Received this opinion years ago from someone who used to live in SoCal and now lives elsewhere in the country:
You're right, it's not a level playing field, and you don't get points for just being there. You've actually got to do something well. Writing well would be a start. I DO remember your chapbook. I still have it, in the piles of several hundred that I dutifully carried with me cross-country when I moved. Terry, it was dull. Very dull. Not bad, but there was little of interest going on there. I don't recall if I had read it yet when I saw you in Redondo, but even if I had, I doubt I would have said much. What was I supposed to say? "Sorry, it bored me to tears." But as I recall, it took me awhile to get around to it, because, even now, I get a ton of chapbooks very month. I've not thrown one away, and I try to read them all, but no, I can't review them, and I really had nothing consequential to say about it, for good or bad. As to my "wisdom would be something of value," Whatever. I don't recall volunteering to be your mentor, and while I've taught poetry in high schools and colleges, I don't recall you being in any of my classes. The sad fact is, Terry, I thought you were a nice guy,and always tried to be friendly to you, but no, I didn't care much for your writing. Would you have preferred that I said that? I can't see what good that would have done. It's not like I walked out of the room when you were on the microphone. Maybe you've gotten better, I don't know.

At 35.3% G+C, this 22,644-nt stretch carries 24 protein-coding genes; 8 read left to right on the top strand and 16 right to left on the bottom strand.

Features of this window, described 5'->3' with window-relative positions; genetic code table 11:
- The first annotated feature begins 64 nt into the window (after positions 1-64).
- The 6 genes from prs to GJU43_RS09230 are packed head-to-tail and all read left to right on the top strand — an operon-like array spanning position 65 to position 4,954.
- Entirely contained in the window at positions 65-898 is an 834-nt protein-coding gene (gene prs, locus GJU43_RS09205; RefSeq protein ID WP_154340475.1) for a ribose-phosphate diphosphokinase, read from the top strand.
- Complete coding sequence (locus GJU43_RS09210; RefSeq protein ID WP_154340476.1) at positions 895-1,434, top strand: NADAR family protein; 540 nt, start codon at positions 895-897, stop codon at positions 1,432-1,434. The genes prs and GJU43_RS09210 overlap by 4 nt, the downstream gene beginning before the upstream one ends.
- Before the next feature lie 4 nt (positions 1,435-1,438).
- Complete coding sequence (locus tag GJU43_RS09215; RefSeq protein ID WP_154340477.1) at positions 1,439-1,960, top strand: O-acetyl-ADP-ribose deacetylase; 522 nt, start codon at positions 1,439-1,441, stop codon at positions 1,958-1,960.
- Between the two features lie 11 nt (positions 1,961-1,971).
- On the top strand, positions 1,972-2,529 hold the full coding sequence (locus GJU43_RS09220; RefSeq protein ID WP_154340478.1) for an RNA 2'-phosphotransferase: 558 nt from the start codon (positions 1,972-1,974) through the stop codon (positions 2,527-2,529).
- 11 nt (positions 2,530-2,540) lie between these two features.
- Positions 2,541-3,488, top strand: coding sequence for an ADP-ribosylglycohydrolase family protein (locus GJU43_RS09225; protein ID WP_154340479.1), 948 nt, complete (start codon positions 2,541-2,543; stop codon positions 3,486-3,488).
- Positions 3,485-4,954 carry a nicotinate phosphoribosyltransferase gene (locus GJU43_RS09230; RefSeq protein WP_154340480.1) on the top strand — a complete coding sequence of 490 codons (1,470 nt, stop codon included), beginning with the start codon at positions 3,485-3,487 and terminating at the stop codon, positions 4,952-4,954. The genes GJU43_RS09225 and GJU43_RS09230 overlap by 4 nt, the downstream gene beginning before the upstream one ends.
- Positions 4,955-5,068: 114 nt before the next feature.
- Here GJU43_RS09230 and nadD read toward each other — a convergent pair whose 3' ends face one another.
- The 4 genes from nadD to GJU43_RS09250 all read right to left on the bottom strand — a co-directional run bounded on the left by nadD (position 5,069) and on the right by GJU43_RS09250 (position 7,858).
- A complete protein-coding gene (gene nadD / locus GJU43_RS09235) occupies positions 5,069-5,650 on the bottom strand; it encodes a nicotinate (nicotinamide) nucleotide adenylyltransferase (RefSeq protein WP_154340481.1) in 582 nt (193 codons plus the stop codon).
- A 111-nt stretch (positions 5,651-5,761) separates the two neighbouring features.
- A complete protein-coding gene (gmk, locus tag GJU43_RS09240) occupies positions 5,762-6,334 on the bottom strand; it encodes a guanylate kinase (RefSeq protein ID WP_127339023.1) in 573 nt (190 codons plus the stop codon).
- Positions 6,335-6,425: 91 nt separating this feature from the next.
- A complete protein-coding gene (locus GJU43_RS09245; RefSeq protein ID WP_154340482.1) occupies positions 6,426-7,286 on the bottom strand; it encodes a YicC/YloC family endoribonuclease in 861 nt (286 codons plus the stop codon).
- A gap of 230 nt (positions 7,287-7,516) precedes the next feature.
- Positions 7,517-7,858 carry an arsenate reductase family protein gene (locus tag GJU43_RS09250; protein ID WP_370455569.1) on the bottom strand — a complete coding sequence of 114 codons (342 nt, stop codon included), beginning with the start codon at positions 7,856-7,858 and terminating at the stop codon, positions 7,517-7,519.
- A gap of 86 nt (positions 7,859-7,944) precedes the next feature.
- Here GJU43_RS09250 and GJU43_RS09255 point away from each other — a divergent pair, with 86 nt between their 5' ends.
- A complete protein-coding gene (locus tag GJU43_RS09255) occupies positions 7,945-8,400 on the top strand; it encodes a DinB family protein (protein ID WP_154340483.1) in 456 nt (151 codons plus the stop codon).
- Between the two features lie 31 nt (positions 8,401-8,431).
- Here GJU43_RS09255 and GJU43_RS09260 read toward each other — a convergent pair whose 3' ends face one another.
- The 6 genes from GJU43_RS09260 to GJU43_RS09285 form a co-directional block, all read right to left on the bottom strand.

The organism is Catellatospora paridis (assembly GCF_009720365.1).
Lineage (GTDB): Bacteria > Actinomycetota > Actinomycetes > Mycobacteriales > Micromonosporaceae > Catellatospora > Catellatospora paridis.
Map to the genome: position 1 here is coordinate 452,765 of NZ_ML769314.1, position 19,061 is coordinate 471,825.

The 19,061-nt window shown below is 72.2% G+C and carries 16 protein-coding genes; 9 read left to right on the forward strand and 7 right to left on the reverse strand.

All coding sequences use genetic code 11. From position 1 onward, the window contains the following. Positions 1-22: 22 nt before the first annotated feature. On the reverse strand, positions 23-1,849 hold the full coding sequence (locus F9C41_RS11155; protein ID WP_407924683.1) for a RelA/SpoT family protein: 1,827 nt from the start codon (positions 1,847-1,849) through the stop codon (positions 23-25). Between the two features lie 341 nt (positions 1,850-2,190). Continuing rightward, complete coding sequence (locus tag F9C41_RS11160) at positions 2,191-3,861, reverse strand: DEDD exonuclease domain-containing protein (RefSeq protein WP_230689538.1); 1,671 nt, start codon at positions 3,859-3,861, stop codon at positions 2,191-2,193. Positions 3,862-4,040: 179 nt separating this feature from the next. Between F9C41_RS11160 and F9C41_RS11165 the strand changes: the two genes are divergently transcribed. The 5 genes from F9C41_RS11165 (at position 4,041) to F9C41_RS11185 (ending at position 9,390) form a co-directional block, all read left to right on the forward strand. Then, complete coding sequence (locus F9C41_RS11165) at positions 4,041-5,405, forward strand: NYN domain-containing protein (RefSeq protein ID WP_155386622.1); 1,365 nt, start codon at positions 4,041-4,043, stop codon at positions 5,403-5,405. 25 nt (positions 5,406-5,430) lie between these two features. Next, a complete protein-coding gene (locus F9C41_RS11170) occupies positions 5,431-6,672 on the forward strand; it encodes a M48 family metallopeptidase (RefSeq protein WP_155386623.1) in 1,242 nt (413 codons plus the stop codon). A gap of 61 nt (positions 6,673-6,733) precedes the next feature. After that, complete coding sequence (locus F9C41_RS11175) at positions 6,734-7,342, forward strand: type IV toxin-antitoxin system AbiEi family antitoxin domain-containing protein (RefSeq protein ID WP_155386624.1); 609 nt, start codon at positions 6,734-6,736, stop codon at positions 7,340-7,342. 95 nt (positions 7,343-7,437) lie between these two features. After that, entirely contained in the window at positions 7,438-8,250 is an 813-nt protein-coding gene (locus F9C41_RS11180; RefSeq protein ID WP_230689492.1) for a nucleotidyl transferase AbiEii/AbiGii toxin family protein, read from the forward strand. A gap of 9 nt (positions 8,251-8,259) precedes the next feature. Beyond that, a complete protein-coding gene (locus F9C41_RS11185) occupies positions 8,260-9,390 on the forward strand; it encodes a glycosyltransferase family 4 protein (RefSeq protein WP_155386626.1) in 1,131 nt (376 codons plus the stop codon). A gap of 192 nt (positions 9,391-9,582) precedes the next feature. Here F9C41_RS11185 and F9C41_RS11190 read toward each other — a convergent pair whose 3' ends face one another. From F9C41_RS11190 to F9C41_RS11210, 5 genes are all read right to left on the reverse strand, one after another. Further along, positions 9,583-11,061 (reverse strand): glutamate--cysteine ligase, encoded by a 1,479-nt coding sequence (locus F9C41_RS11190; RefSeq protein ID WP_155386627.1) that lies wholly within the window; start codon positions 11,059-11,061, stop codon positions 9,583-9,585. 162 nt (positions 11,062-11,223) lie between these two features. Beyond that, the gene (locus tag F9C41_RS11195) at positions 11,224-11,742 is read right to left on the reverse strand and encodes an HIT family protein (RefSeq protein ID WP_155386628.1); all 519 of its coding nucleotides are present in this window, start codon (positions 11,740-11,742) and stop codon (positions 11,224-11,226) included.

The happy ending to the story above: a poem of mine made it into a literary journal recently--along with a poem by the writer above (plus his talented spouse).
Since I've been outspoken about the writer in the past (more than once--though with occasional positive words), I'm not expecting any response.
Just happy that I kept writing and learning about writing without being wounded enough by his opinionating to give up poetry altogether.